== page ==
Increasing the security of the ssh service

Nowadays, many bots or hackers look for port 22 on servers and try to log in. Usually, the login attempt is made as the standard linuxe root user. In this short article, I will describe how to create a user that will be able to log in as root and change the default ssh port 22 to 2222. Let’s go:

This way we created the user ‘soban’ and assigned it the default shell ‘/bin/bash’.

We still need to set a password for the user ‘soban’:

In the next step, let’s add it to ‘/etc/sudoers’ so that it can become root. Keep in mind that once the user can get root, he will be able to do anything on the machine!

Please add this entry below:

How can we test whether the user has the ability to log in as root? Nothing easier, first we’ll switch to the user we just created:

To list the possible sudo commands, just type the command:

Finally, to confirm whether it is possible to log in as root, you should issue the command:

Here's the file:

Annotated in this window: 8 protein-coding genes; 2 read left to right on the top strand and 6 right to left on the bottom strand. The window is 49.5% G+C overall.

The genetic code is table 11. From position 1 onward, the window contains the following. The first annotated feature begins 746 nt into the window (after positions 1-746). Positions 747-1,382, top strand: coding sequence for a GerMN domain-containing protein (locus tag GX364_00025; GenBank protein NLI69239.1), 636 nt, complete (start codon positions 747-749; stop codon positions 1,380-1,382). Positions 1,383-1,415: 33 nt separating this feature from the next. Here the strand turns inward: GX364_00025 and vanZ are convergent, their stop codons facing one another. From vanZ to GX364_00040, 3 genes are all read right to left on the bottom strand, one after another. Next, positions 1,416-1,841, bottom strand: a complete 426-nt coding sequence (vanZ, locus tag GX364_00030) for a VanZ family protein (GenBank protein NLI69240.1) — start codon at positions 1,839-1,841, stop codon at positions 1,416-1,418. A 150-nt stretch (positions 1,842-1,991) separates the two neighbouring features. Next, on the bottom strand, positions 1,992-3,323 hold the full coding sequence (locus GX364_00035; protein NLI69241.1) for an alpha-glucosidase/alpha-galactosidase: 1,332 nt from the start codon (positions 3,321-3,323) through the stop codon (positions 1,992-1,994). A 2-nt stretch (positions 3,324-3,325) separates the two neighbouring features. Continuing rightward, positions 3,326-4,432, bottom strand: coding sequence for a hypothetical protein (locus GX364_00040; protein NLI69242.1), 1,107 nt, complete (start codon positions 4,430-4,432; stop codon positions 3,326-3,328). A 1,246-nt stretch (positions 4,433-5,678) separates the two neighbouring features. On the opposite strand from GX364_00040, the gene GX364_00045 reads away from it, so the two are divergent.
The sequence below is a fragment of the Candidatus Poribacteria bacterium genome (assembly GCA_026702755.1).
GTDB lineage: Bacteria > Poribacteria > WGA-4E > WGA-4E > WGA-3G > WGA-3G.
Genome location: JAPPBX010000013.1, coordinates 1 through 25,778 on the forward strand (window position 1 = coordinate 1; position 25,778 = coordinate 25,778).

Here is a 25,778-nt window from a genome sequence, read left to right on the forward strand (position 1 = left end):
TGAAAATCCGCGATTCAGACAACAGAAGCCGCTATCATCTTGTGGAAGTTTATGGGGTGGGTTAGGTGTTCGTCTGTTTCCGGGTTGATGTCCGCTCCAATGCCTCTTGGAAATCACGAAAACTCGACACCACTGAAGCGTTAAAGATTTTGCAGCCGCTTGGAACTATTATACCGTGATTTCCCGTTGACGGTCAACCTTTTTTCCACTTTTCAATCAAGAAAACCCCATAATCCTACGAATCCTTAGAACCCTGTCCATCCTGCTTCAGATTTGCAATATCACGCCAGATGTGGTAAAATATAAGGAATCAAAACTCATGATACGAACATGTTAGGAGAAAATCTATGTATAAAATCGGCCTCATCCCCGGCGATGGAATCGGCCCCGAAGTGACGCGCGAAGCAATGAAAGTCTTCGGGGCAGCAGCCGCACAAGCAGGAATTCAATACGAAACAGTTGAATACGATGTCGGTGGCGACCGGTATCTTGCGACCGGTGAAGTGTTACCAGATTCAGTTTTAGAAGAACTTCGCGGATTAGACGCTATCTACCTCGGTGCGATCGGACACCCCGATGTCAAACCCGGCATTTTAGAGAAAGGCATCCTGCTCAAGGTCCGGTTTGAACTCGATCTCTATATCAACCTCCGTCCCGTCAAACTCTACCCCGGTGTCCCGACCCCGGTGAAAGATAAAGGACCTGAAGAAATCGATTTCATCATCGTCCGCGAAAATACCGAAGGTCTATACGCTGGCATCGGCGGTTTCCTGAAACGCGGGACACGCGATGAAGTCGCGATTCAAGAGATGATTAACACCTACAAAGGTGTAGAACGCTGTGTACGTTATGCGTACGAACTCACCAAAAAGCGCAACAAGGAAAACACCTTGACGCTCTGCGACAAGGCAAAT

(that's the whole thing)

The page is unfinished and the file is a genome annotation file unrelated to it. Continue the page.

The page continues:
Now that we have a root user ready, let’s try disabling ssh logon directly and change the default port. To do this, go to the default configuration of the ssh service, which is located in ‘/etc/ssh/sshd_config’:

We are looking for a line containing ‘Port’ – it can be hashed, so it should be unhashed and ‘PermitRootLogin’. Then set them as below:

In this way, we changed the default port 22 to 2222 and disallowed the possibility of logging in directly to the root user. However, the ssh service still needs to be reloaded, in debian or kali linux we do it like this:

In this way, we have managed to create a user who can safely log into the ssh service and become root. In addition, after changing the port, we will not go out on port 22 scans, which by default is set and scanned by a potential burglar. Installing the fail2ban service is also a very good improvement in security.